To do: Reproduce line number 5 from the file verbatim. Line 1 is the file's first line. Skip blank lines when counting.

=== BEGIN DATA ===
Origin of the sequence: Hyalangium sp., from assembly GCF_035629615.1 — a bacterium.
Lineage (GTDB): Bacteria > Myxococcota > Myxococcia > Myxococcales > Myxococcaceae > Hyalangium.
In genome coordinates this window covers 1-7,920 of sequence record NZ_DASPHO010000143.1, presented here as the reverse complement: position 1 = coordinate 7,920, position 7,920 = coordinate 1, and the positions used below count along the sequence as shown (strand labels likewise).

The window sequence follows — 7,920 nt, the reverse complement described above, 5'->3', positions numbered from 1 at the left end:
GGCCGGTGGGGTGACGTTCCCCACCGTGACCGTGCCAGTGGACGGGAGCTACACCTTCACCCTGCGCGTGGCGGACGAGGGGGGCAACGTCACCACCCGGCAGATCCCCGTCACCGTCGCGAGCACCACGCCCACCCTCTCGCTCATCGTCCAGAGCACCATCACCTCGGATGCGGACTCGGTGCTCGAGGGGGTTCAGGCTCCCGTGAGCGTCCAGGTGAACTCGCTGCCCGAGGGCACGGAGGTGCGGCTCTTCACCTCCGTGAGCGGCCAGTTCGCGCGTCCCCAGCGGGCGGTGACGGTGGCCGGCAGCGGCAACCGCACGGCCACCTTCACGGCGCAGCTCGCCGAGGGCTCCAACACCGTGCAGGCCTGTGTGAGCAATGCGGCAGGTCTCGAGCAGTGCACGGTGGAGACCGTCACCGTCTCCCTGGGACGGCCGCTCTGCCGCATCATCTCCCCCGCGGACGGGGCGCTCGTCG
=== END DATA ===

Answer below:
GGCCGGTGGGGTGACGTTCCCCACCGTGACCGTGCCAGTGGACGGGAGCTACACCTTCACCCTGCGCGTGGCGGACGAGGGGGGCAACGTCACCACCCGGCAGATCCCCGTCACCGTCGCGAGCACCACGCCCACCCTCTCGCTCATCGTCCAGAGCACCATCACCTCGGATGCGGACTCGGTGCTCGAGGGGGTTCAGGCTCCCGTGAGCGTCCAGGTGAACTCGCTGCCCGAGGGCACGGAGGTGCGGCTCTTCACCTCCGTGAGCGGCCAGTTCGCGCGTCCCCAGCGGGCGGTGACGGTGGCCGGCAGCGGCAACCGCACGGCCACCTTCACGGCGCAGCTCGCCGAGGGCTCCAACACCGTGCAGGCCTGTGTGAGCAATGCGGCAGGTCTCGAGCAGTGCACGGTGGAGACCGTCACCGTCTCCCTGGGACGGCCGCTCTGCCGCATCATCTCCCCCGCGGACGGGGCGCTCGTCG